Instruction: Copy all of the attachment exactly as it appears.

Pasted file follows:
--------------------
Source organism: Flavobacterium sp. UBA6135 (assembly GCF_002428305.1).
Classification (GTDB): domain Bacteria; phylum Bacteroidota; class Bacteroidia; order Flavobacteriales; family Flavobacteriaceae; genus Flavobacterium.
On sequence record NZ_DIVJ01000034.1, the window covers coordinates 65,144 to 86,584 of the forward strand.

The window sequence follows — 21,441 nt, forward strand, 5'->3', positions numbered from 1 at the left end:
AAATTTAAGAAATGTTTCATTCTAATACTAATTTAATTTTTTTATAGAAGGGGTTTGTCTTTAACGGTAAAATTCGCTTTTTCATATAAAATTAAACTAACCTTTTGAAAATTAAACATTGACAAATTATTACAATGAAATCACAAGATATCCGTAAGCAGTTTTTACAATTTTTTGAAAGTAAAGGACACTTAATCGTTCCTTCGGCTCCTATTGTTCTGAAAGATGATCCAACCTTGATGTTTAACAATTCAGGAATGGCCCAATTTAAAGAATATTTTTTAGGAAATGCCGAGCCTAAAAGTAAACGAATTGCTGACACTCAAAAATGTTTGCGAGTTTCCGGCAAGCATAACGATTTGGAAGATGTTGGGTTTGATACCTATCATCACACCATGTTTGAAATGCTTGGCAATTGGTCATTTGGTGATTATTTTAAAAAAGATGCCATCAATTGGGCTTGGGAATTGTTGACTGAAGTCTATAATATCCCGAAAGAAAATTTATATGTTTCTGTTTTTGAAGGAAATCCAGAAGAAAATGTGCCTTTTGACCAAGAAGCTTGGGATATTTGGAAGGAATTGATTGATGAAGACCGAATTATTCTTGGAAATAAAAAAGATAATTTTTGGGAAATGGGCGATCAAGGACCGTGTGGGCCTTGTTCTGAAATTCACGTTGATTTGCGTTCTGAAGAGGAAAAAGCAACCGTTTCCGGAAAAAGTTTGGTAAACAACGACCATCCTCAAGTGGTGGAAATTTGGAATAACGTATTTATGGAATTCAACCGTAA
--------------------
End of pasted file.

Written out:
Source organism: Flavobacterium sp. UBA6135 (assembly GCF_002428305.1).
Classification (GTDB): domain Bacteria; phylum Bacteroidota; class Bacteroidia; order Flavobacteriales; family Flavobacteriaceae; genus Flavobacterium.
On sequence record NZ_DIVJ01000034.1, the window covers coordinates 65,144 to 86,584 of the forward strand.

The window sequence follows — 21,441 nt, forward strand, 5'->3', positions numbered from 1 at the left end:
AAATTTAAGAAATGTTTCATTCTAATACTAATTTAATTTTTTTATAGAAGGGGTTTGTCTTTAACGGTAAAATTCGCTTTTTCATATAAAATTAAACTAACCTTTTGAAAATTAAACATTGACAAATTATTACAATGAAATCACAAGATATCCGTAAGCAGTTTTTACAATTTTTTGAAAGTAAAGGACACTTAATCGTTCCTTCGGCTCCTATTGTTCTGAAAGATGATCCAACCTTGATGTTTAACAATTCAGGAATGGCCCAATTTAAAGAATATTTTTTAGGAAATGCCGAGCCTAAAAGTAAACGAATTGCTGACACTCAAAAATGTTTGCGAGTTTCCGGCAAGCATAACGATTTGGAAGATGTTGGGTTTGATACCTATCATCACACCATGTTTGAAATGCTTGGCAATTGGTCATTTGGTGATTATTTTAAAAAAGATGCCATCAATTGGGCTTGGGAATTGTTGACTGAAGTCTATAATATCCCGAAAGAAAATTTATATGTTTCTGTTTTTGAAGGAAATCCAGAAGAAAATGTGCCTTTTGACCAAGAAGCTTGGGATATTTGGAAGGAATTGATTGATGAAGACCGAATTATTCTTGGAAATAAAAAAGATAATTTTTGGGAAATGGGCGATCAAGGACCGTGTGGGCCTTGTTCTGAAATTCACGTTGATTTGCGTTCTGAAGAGGAAAAAGCAACCGTTTCCGGAAAAAGTTTGGTAAACAACGACCATCCTCAAGTGGTGGAAATTTGGAATAACGTATTTATGGAATTCAACCGTAA